The rainy season here technically started back in September, but my first few months in Rwanda were unseasonably dry and hot. It rained maybe once a week and only for a quick shower. Over the past few weeks, the rainy season has finally caught up with us. Almost every day, it absolutely pours.
Most days start of reasonably sunny and warm, but around lunch time the clouds start to darken and look ominous and the wind picks up. And eventually the bottom drops out, and the rain pummels the earth with giant, cold raindrops. Sometimes it feels like we’re in that scene from Forrest Gump, when he complains about the rain coming from all directions, even up from the ground.
During a good rain storm, it is nearly impossible to hear yourself think. Most of the buildings have a simple metal roof, so the rain can be deafening. You practically have to shout in order to have a conversation with someone, and classes are canceled because teachers simply can’t be heard over the pounding rain.
After a storm, the air temperature is pretty nippy. It’s not like back home where afternoon thunderstorms leave everything unbearably hot and humid. I can’t say with certainty because there are no thermometers, but it feels like the temperature must drop 15 degrees.
The roads have also gotten more precarious. The roads weren’t bad back when we first arrived, but the daily rain has left the roads gutted and washed out. Our 20 minute car rides twice a week from our village to the main training site feel like a bad roller coaster! Even walking after a rainstorm is difficult because my shoes quickly pick up a thick layer of red, slippery mud, and it takes all my might not to slip and fall flat on my face! (There have been a few close calls so far!)
The rainy season has brought with it a nice change of pace around here. In the beginning the rainy season, every morning started very early as farmers scrambled to plant their new crops, which appear to be mostly beans. Everyone worked very quickly to get all the work done to take advantage of the healthy rains. Now that the planting is done and the seeds are starting to grow, life has slowed down again. In the mornings, families sleep in a bit later (meaning 6am instead of 5,) they take more time doing their daily chores, and in the afternoon everyone huddles up at home together to wait out the storm. The rain puts life on hold for a few hours, forcing you to relax, talk to your family and neighbors, and drink lots of tea.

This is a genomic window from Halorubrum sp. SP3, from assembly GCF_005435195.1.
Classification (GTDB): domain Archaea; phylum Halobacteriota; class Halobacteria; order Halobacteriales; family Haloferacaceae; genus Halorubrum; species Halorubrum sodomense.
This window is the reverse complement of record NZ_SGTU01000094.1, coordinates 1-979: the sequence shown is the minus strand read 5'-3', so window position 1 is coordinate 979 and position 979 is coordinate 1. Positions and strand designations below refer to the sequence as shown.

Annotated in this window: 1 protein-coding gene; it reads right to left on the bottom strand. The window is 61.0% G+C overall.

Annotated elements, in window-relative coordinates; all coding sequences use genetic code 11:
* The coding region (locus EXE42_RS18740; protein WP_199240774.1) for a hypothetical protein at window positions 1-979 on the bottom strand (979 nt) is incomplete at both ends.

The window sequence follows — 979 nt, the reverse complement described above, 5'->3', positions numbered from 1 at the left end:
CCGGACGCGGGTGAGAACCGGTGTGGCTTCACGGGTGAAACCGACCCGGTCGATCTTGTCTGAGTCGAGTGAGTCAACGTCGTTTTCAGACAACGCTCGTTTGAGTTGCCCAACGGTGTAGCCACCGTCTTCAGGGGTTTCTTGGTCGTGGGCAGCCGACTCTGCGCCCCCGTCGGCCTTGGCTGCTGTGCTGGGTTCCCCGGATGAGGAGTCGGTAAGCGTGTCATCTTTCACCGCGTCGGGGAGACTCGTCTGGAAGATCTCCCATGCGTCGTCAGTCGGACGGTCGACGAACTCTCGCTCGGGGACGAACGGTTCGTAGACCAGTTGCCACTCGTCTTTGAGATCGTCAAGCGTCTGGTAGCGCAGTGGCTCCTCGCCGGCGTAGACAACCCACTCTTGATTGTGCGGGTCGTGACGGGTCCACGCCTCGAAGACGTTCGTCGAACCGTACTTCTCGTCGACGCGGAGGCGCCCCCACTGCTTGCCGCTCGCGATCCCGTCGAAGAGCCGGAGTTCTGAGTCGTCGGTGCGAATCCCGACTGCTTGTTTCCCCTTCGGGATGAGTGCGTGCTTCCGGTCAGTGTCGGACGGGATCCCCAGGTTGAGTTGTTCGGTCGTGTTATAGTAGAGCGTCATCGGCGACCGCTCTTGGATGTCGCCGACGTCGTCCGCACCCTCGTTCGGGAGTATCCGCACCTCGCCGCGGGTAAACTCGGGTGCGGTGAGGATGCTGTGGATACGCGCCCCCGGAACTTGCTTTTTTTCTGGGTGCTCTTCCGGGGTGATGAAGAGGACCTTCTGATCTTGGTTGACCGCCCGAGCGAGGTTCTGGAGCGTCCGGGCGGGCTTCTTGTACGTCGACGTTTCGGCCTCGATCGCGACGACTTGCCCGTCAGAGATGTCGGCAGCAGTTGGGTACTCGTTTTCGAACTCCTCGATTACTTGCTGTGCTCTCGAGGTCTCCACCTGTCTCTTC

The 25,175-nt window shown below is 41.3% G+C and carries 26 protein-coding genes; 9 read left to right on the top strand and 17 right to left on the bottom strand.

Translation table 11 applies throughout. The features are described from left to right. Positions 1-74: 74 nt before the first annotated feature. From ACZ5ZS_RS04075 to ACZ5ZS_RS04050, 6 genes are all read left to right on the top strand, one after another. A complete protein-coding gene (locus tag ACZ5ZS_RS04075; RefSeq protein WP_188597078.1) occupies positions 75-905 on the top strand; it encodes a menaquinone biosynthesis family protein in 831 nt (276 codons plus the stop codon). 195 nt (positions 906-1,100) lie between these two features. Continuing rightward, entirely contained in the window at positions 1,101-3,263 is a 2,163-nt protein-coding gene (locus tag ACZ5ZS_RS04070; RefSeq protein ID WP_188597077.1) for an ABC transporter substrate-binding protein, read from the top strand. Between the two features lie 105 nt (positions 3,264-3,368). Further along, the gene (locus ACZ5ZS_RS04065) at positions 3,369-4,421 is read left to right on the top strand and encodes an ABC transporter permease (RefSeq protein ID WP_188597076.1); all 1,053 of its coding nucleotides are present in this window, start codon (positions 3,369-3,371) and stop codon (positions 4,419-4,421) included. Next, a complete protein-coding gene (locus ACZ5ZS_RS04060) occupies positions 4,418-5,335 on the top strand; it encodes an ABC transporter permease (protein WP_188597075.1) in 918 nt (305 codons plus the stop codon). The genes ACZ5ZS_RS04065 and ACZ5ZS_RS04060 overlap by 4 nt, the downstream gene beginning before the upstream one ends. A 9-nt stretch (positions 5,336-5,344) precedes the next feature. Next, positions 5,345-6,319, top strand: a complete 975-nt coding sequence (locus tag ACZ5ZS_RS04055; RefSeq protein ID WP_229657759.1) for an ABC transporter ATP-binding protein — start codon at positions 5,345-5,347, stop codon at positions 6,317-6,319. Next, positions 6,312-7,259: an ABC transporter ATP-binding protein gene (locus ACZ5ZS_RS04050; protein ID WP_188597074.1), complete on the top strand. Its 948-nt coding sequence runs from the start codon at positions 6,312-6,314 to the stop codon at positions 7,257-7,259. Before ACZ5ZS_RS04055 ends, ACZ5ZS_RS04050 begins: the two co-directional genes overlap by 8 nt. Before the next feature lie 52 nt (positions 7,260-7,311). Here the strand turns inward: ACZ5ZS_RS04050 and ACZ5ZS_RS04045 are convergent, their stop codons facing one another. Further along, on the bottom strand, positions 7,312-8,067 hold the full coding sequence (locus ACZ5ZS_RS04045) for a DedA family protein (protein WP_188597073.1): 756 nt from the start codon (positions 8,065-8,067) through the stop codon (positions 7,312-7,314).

Speaking of tea, I think I’m going to be able to float back to America by the end of two years. Rwandans love their tea. Last week the family cow had a baby, so now instead of just plain tea we have plain milk or tea with milk multiple times a day. Back in America, you could not have paid me to drink a glass of milk. Yesterday I drank milk on six separate occasions. Six. My host mom gave me four glasses, I had one more when visiting a friend, and then we both had another at the restaurant where we went to study.
I think giving me so much milk is part of my host mom’s plan to fatten me up. At every meal, she tells me that I’m still hungry and tries to put a third or fourth helping of food on my plate. As she pushes food on me, she tells me it’s not good to be thin because I won’t find a husband. In Rwandan culture, it’s a huge compliment to be called fat because it shows you have the money to buy lots of food, so I think my host mom is somehow personally offended by my weight. She feels like a bad mother because I am expected become fat under her roof to show she is a good hostess. Yesterday at lunch after I refused a third helping of rice and cabbage, she said to me, “I used to be thin once too. Then I gave birth and got fat. It will happen to you one day.” Then she laughed and poured me my third glass of milk of the day.